As a Water Quality Specialist and health practitioner for over 35 years, I would highly recommend that you upgrade to a safer, more effective water filtration system. Let CWR help you protect your health, improve the quality of your life, and make your water as pure as nature intended!
Submitted by Terry Naturally
Known as “copalchi” and sold in many marketplaces in Mexico and Central America, Hintonia latiflora is a tree that grows in the desert and has to withstand an intense climate to survive. Toughing out monsoon-like rainy seasons and scorching dry spells has created a powerful defense mechanism within the plant itself. The beneficial features of Hintonia are made stronger by its ability to survive and thrive in a difficult environment. While Hintonia has been traditionally recommended for diabetes and gastrointestinal complaints, it has shown some exciting clinical results on type 2 diabetes as well.
Impressive Clinical Results
In Europe, Hintonia latiflora has been clinically studied for over 60 years in relation to type 2 diabetes and has shown some impressive results. Early clinical work with the herb found that it was equal to or better than insulin in mild to moderate cases of diabetes. In later work, patients using insulin and taking Hintonia latiflora were able to dispense with using insulin altogether or switch from insulin to glibenclamide—a common drug that boosts the level of insulin produced by the pancreas. Ideally, nobody would have to be on a prescription drug, but over the years studies of Hintonia latiflora have shown that it can either replace medications or at the very least, make them much more effective.
Studies have shown Hintonia latiflora combined with key nutrients for blood sugar control can:
- Lower A1C levels by 10%
- Improve fasting and postprandial blood sugar by 23% and 24%, respectively
- Balance total cholesterol and reduce triglyceride levels
- Prevent hypoglycemia— undesirable drops in blood sugar
- Reduce medication use—39% of patients reduced medication and some didn’t need it at all!
Why Does Hintonia Work?
Plants and plant extracts are complex and the reasons behind their benefits can be a challenge to unlock. However, scientists have been working diligently to discover the keys to Hintonia latiflora’s success. Hintonia bark contains compounds that help keep blood sugar levels stable. Clinical work with the ingredient has shown that it was so effective that individuals could reduce or entirely dispense with their insulin medication for type 2 diabetes. Hintonia is also an inhibitor of alpha-glucosidase, which is an enzyme that releases sugar from foods, particularly carbohydrates. Coutareagenin, a polyphenol found in the bark extracts, appears to be responsible for other blood sugar-controlling benefits. For the best results, look for an extract standardized for this compound. Hintonia is able to slow sugar metabolism, delaying the release of sugar in the bloodstream and keeping glucose levels down, rather than allowing them to spike as often seen in cases of type 2 diabetes.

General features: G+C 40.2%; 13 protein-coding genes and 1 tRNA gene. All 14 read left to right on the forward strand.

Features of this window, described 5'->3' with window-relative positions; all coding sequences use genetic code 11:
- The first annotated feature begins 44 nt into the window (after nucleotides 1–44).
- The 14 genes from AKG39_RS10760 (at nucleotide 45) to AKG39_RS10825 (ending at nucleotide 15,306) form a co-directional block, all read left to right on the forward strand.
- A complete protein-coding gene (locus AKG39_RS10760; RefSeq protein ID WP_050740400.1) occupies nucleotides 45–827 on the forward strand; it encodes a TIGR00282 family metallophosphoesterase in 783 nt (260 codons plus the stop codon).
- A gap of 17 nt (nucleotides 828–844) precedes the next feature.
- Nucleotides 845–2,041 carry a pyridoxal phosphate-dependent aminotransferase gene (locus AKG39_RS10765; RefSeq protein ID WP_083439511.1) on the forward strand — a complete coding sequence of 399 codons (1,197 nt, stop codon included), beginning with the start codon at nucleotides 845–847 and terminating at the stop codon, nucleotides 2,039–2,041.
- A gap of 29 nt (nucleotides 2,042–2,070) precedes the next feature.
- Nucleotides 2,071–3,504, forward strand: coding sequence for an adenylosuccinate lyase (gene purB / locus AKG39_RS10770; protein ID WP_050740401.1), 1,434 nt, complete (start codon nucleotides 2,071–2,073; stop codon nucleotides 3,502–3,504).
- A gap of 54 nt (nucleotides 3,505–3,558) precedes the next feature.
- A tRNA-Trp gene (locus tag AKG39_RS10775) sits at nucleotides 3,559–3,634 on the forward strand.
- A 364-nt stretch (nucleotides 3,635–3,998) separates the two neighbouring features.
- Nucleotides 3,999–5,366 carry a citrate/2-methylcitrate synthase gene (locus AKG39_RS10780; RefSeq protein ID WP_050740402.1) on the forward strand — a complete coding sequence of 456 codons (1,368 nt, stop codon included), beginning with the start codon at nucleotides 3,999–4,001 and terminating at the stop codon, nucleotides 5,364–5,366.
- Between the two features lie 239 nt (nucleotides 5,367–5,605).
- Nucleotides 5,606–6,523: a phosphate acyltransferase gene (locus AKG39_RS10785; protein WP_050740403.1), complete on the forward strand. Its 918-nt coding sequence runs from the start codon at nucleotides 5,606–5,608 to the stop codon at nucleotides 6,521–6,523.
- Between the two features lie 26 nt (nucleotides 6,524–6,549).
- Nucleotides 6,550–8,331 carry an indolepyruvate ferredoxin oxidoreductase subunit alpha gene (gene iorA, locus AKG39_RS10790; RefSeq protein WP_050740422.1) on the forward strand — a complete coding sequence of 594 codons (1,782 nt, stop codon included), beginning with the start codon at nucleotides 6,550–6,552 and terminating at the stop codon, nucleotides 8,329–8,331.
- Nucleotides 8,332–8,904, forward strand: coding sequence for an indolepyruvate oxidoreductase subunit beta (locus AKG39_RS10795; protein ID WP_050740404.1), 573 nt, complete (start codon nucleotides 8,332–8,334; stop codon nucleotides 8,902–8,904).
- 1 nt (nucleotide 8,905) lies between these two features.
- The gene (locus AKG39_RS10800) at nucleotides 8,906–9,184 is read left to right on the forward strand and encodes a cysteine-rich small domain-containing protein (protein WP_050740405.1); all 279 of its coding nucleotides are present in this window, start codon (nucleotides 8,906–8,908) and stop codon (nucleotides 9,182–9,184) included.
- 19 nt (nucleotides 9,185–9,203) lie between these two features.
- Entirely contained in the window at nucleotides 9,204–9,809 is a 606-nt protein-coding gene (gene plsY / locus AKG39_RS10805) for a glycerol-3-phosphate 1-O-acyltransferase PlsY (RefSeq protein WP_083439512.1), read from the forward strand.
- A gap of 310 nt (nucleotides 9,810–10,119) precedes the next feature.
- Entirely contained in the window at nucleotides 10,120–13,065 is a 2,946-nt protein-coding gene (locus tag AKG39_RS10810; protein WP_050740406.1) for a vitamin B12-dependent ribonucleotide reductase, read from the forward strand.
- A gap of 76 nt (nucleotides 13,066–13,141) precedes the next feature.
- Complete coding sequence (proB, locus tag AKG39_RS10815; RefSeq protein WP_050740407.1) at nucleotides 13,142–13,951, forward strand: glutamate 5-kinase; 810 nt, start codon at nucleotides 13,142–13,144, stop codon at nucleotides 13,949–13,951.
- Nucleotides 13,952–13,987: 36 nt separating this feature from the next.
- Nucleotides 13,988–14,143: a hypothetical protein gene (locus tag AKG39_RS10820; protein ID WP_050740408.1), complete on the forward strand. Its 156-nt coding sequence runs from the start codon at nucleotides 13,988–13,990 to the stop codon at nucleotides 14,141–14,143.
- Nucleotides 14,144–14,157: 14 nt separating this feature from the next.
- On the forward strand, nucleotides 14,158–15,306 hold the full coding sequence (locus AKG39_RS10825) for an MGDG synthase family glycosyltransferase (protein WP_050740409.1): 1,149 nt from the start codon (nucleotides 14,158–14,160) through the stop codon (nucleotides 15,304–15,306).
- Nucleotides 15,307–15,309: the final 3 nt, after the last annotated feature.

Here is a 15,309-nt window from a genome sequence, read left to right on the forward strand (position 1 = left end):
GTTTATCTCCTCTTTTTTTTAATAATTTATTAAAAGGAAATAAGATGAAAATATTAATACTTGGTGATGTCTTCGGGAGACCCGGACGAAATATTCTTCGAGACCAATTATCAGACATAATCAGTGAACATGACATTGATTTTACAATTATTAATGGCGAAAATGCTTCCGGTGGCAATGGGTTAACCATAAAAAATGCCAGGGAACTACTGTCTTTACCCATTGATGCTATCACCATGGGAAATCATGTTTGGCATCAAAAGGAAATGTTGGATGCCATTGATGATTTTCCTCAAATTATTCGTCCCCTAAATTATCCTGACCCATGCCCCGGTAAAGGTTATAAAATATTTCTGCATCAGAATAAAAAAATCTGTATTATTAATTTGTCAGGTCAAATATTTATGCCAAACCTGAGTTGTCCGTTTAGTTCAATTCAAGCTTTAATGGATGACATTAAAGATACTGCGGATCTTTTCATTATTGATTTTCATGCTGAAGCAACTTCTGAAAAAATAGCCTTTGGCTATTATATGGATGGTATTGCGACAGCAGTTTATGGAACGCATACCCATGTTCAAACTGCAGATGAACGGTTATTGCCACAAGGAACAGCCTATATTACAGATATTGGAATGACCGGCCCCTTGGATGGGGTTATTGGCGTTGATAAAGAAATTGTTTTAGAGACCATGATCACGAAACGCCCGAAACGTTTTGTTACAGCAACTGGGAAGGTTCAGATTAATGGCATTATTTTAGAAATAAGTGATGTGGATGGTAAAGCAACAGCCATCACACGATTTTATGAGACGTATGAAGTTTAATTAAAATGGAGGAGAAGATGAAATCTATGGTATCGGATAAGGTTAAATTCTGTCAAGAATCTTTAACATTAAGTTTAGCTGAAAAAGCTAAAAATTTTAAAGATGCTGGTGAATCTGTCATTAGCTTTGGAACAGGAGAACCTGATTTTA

What You Can Do
Aside from that, research on Hintonia shows that compounds from its leaves may help stop gastrointestinal damage and gastric ulcers. Considering the harsh effects of some drugs used for type 2 diabetes on the digestive system, this is yet another reason to consider adding Hintonia latiflora to a diabetes-fighting regimen, along with a low carb, paleo diet, or a ketogenic diet. These diets provide sufficient daily fats and proteins, but very few carbs, which means the body’s energy comes from using body fat and fats from the diet. These fats provide ketones, which are used for energy rather than glucose. When you essentially “train” your body to stop using glucose as its primary source of energy, you help break the addiction to sugars, carbs, and reduce your risk of diabetes. If you have diabetes or gastrointestinal issues and are looking for an alternative to help manage your condition, try adding a clinically studied Hintonia latiflora to your daily regimen and see what this remarkable herb can do for you.
These statements have not been evaluated by the Food and Drug Administration. These products are not intended to diagnose, treat, cure, or prevent any disease.
By Jen Morganti, ND, NEEDS Education Director
One of the most common nutrient deficiencies associated with a poorly functioning thyroid is iodine. But other nutrients are also critical for a healthy thyroid. A form of thyroid disease called Hashimoto’s disease, is an autoimmune disease in which antibodies attack important enzymes involved in thyroid hormone production. The end result is hypothyroid symptoms, such as fatigue, depression, joint stiffness, or unexplainable weight gain.
Autoimmune diseases are typically triggered by excessive inflammation which can be caused by factors, such as food sensitivities or leaky gut problems. Nutrient deficiencies may occur and in the case of Hashimoto’s, vitamin D deficiency is common. This deficiency is acknowledged by mainstream medicine, but what is not understood is if D deficiency is the cause or result of the disease.
A study done in Greece, a region known for abundant sunshine and presumably plenty of vitamin D (via synthesis in the skin) explored the connection between vitamin D and Hashimoto’s disease. Researchers set out to investigate the number of Hashimoto’s patients who were deficient in vitamin D and to determine the outcome of replenishing the nutrient in the cases of deficiency.